This recovery started with an email from a friend of the ring owner, but quickly progressed to a call from Shannan, the ring owner herself. Shannan had been cooling off at a local river swimming spot and decided to move through some fast-flowing water. As she did so, the current pulled her diamond and white gold engagement ring off her finger. Shannan was distraught. She and her fiancé bought a waterproof flashlight and attempted to set off reflections from the diamonds, but the choppy water made it impossible. Then Shannan’s friend hopped online, found my Ring Finders page and now here I was, trudging down a dirt road that led to the river.
After giving me the background of what happened and pointing out the relevant places, I was encouraged by the fact that Shannan knew exactly when the ring came off her hand. This really helped narrow the search area down to a few square yards. But once I put on my wet gear and walked into the river, my confidence ebbed significantly: The spot where the ring was lost had a current so strong it was a challenge to stand in it, let alone swing a detector!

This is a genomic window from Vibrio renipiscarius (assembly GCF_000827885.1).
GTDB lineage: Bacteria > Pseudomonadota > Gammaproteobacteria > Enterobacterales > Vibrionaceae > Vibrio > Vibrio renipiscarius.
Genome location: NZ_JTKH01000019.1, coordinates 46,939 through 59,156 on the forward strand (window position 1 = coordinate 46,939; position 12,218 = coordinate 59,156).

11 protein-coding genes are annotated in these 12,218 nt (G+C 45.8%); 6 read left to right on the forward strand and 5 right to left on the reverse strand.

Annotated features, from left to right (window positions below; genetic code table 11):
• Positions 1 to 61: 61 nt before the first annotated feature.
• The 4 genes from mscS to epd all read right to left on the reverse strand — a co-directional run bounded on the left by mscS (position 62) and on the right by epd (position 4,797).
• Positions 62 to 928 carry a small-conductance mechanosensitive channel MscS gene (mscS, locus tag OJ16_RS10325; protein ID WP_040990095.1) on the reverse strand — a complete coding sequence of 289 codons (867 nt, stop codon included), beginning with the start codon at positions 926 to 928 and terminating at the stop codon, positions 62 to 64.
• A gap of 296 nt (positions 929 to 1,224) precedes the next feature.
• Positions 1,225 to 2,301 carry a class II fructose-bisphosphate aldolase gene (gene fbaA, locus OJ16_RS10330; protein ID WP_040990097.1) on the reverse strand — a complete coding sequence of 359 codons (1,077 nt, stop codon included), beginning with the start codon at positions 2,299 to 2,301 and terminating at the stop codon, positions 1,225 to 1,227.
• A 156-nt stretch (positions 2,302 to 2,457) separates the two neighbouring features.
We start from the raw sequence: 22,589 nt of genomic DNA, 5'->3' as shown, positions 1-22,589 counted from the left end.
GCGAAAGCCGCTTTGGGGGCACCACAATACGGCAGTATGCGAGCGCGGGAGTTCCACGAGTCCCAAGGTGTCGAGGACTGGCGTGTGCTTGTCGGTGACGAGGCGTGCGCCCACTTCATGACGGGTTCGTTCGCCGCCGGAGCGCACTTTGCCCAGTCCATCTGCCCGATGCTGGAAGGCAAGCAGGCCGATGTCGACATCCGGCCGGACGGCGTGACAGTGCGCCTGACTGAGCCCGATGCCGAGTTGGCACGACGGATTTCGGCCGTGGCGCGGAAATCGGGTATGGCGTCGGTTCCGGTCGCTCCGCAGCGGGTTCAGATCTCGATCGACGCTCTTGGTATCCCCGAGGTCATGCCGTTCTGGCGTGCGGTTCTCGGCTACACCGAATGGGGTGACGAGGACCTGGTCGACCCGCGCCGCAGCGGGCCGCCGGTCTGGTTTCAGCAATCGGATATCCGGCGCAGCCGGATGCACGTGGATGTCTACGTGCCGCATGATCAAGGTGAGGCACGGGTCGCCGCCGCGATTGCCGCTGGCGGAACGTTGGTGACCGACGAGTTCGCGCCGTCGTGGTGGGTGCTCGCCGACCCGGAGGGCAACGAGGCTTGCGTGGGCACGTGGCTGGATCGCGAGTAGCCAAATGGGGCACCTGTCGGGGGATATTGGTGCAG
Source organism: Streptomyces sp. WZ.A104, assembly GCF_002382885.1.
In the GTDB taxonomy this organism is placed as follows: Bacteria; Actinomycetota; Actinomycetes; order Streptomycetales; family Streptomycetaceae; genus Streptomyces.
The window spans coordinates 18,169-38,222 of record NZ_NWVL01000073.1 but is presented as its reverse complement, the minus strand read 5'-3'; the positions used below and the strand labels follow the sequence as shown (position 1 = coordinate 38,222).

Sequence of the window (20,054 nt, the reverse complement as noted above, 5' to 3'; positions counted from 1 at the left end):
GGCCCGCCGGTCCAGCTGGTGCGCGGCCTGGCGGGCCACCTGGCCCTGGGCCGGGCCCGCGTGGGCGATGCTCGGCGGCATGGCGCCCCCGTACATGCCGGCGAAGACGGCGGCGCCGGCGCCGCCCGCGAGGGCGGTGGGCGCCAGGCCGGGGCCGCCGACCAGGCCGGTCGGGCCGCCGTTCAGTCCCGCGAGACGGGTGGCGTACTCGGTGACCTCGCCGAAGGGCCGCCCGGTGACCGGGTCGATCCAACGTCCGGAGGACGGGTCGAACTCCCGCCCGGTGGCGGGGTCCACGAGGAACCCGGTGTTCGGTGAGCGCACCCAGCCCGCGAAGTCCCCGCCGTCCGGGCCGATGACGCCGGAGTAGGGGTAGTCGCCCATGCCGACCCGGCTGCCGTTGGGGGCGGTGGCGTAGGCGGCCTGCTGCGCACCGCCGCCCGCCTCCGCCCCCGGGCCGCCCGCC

I found a place to stand, bracing my feet diagonally and facing into the current. This was working, but it became clear that I was going to have to change coils. The big coil on the AT Pro was hydroplaning in the current and even with both hands I couldn’t keep a controlled movement going. I waded back out and switched to the smaller coil. With less surface area to buffet, the rushing water had far less effect on this coil, and I was able to start a grid. It was still tough: The water was nearly 3 feet deep and so rough from the speed of the current, I couldn’t see the coil, let alone the river bed. This was going to have to be 100% auditory.
Before long I had a good repeatable signal that was right in the middle of the AT’s gold range. I pinpointed as best I could through the chaos of the water and put my foot beside the coil. Taking my scoop, I blindly dug alongside my foot. Dragging the scoop out of the water, a quick re-scan over the spot was silent. Either I had knocked the target back into the current and it had tumbled downriver, or it was in the scoop. I started to pick rocks out of the scoop and soon saw a blaze of fiery color – there was Shannan’s engagement ring, the diamonds shining brightly in the afternoon sun!